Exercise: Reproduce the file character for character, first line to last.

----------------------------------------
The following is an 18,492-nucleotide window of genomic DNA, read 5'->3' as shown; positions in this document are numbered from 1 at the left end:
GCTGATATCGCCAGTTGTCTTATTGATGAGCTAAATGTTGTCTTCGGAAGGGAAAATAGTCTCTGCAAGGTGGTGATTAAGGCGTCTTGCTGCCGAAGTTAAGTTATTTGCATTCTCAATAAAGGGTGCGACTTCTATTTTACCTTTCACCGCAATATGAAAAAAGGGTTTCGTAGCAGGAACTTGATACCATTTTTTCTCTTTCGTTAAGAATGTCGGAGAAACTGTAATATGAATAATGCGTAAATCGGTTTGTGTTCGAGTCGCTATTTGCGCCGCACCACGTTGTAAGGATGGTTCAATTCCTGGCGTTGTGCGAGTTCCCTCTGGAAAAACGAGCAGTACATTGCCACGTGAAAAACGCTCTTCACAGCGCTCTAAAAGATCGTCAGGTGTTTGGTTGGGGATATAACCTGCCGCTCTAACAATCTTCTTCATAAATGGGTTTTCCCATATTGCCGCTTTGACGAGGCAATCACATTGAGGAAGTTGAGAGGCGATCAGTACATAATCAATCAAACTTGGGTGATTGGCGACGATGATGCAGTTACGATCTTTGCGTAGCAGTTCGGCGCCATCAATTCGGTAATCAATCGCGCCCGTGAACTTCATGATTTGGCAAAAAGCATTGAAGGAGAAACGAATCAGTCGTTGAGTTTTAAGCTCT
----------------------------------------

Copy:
The following is an 18,492-nucleotide window of genomic DNA, read 5'->3' as shown; positions in this document are numbered from 1 at the left end:
GCTGATATCGCCAGTTGTCTTATTGATGAGCTAAATGTTGTCTTCGGAAGGGAAAATAGTCTCTGCAAGGTGGTGATTAAGGCGTCTTGCTGCCGAAGTTAAGTTATTTGCATTCTCAATAAAGGGTGCGACTTCTATTTTACCTTTCACCGCAATATGAAAAAAGGGTTTCGTAGCAGGAACTTGATACCATTTTTTCTCTTTCGTTAAGAATGTCGGAGAAACTGTAATATGAATAATGCGTAAATCGGTTTGTGTTCGAGTCGCTATTTGCGCCGCACCACGTTGTAAGGATGGTTCAATTCCTGGCGTTGTGCGAGTTCCCTCTGGAAAAACGAGCAGTACATTGCCACGTGAAAAACGCTCTTCACAGCGCTCTAAAAGATCGTCAGGTGTTTGGTTGGGGATATAACCTGCCGCTCTAACAATCTTCTTCATAAATGGGTTTTCCCATATTGCCGCTTTGACGAGGCAATCACATTGAGGAAGTTGAGAGGCGATCAGTACATAATCAATCAAACTTGGGTGATTGGCGACGATGATGCAGTTACGATCTTTGCGTAGCAGTTCGGCGCCATCAATTCGGTAATCAATCGCGCCCGTGAACTTCATGATTTGGCAAAAAGCATTGAAGGAGAAACGAATCAGTCGTTGAGTTTTAAGCTCT